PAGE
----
Palacký University OlomoucEurope’s new intellectual frontier

Europe’s new intellectual frontier

The universities of Central and Eastern Europe are aiming to be the next regional hub for world-class research in the sciences.

Earlier this year, researchers at Palacký University’s Regional Centre of Advanced Technologies and Materials (RCPTM) in the Czech Republic constructed the world’s first non-metallic magnet. Made of graphene, the ultra-thin form of carbon, the magnet could facilitate advances in electronics, in medicine for targeted drug delivery and in molecule separation. The dis­covery followed another successful finding in the fields of graphene and magnetism for the team the pre­vious September – nano-magnets.

These revelations represent some of the valuable research taking place across Central and Eastern Europe, and what Palacký University hopes to showcase by hosting the Times Higher Education Research Excellence Summit in April 2018.

“I’m pleased to host the summit in Olomouc,” says Jaroslav Miller, rector of the university. “It is a big privilege and the priority of the year. THE enjoys a great reputation among the global ranking companies – it is probably the most trustworthy and prestigious.”


Jaroslav Miller, rector, Palacký University


Palacký University will be the first Central or Eastern European coun­try to host a THE summit. Discus­sions will explore Central Europe’s profile as the next regional hub for world-class research, with keynotes from Pavel Telička, vice president of the European Parliament, and Yuko Harayama, executive member of the Japanese government’s Council for Science and Technology Policy.

The event will also see the launch of the first-ever rankings of research strength at universities in the EU-13 member states – the coun­tries that are the most recent entrants to the European Union. “Central European research centres definitely have the potential to do first-class research,” says Miller.

Beyond breakthroughs in magne­tics, Palacký’s research projects in physics, optics, agriculture and biotechnologies are making valuable scientific discoveries.

For example, the university’s RCPTM and the Joint Laboratory of Optics in collaboration with colleagues at the Institute of Physics at the Czech Academy of Sciences have developed multi-layer optical sys­tems that will be used in products made by Meopta-Optika, the largest Czech producer in the field of optics.

Palacký’s biotechnologies and agri­cultural research centres, meanwhile, have taken part in sequencing wheat and barley genomes.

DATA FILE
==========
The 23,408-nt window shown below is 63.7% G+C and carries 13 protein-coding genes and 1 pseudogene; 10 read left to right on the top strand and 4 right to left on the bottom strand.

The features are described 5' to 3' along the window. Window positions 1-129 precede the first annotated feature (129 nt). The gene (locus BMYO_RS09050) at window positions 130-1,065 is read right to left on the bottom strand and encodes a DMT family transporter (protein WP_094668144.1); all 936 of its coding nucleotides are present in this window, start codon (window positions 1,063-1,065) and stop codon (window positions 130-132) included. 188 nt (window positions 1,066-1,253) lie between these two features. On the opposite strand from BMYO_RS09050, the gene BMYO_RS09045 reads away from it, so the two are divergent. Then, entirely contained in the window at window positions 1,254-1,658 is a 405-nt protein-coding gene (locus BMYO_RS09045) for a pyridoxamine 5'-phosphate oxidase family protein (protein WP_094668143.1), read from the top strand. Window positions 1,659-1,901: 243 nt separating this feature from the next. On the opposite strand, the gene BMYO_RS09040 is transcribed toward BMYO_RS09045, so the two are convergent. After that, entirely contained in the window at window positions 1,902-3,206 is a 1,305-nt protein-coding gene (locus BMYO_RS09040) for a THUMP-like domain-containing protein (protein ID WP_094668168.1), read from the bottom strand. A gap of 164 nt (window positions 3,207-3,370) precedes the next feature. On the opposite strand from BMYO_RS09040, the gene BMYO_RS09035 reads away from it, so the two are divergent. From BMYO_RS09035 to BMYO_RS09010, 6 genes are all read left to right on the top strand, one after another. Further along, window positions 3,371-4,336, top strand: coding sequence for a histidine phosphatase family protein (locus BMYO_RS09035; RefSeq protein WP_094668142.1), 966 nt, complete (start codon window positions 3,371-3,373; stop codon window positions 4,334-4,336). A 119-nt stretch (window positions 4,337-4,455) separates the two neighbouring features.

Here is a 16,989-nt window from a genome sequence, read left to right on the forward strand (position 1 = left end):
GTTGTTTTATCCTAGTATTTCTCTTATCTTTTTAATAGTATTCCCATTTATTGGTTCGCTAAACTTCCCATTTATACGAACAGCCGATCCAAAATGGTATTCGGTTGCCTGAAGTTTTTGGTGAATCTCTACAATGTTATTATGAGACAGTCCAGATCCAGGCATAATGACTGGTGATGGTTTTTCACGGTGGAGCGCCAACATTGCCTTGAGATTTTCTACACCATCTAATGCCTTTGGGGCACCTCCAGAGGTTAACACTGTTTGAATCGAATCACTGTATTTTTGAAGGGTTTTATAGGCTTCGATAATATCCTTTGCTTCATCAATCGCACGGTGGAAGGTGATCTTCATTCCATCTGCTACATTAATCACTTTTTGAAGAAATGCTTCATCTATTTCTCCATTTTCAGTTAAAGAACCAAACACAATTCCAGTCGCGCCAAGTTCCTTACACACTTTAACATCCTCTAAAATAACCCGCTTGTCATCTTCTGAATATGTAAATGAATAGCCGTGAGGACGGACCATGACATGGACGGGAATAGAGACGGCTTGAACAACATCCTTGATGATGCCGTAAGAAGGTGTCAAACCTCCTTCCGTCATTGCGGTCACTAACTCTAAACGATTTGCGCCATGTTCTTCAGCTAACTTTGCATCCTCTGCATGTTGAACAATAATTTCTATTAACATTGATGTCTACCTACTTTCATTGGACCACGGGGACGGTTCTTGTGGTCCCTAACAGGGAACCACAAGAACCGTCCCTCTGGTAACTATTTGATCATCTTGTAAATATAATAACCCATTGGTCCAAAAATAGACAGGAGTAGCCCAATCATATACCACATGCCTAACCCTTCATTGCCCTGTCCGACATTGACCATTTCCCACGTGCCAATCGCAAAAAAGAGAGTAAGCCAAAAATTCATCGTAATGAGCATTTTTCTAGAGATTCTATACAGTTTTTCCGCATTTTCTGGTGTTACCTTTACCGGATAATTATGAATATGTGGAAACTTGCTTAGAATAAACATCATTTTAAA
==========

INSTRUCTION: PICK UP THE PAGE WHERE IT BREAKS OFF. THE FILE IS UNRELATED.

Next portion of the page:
There are 48 newly built research centres in the Czech Republic alone. But they require international income streams to remain sustainable


Research in the region has improved significantly, thanks to huge investments over the past decade, mostly from the European Union. This year, Poland received more than €240 million in research funding from the EU’s Horizon 2020 programme, the Czech Republic received over €177 million and Hungary secured €168 million.

National foundations are also providing support. In the Czech Republic, government finance for research projects reached over CZK 30 billion last year. ln the case of Palacký, it received tranches of CZK 170,000 from the Ministry of Education, Youth and Sports and CZK 150,000 from the Czech Science Foundation.

But the continued success of the region’s research will require more international partnerships in order to be sustainable, warns Miller.

Central European countries have, at first glance, research infrastructure, he says, noting that 48 research centres in the Czech Republic alone are newly built. “But they face several challenges,” he adds.

“Such a giant research infrastructure cannot rely upon the national budget,” says Miller, adding that Palacký University has become a member of international consortia and sought out international projects in order to diversify its support streams.

Miller hopes the research summit will be an opportunity to secure additional international partnerships for more universities in the region.

“It seems to be that Central Europe still remains a little bit of terra incognita for some universi­ties in Europe and in non-European countries, so we would like to open the door,” he says. “We would like to show our partners that it’s worth collaborating with us.”

Likewise, universities in Central Europe are eager to learn best practices from their Western peers and gain knowledge in areas such as public health, demographics and smart cities, he says.

The region’s research also stands to increase its scope to become more interdisciplinary and collaborative.

“In many cases, the nature of research presupposes international collaboration,” Miller says.

Miller speaks with first-hand international experience as a scholar at Oxford, a visiting professor at the University of Western Australia and the Czech Republic’s ambassador for the US Fulbright Programme.

“I have clearly seen that interna­tionalisation is a must,” he says, “otherwise the universities in Central Europe will just play in a second-class league.”

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